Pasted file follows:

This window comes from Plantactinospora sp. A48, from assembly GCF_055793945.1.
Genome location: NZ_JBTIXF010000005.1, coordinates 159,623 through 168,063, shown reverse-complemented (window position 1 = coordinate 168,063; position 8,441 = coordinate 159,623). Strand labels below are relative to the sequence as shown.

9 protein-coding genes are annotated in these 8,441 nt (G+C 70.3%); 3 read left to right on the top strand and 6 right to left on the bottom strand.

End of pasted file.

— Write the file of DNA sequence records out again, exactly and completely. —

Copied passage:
This window comes from Plantactinospora sp. A48, from assembly GCF_055793945.1.
Genome location: NZ_JBTIXF010000005.1, coordinates 159,623 through 168,063, shown reverse-complemented (window position 1 = coordinate 168,063; position 8,441 = coordinate 159,623). Strand labels below are relative to the sequence as shown.

9 protein-coding genes are annotated in these 8,441 nt (G+C 70.3%); 3 read left to right on the top strand and 6 right to left on the bottom strand.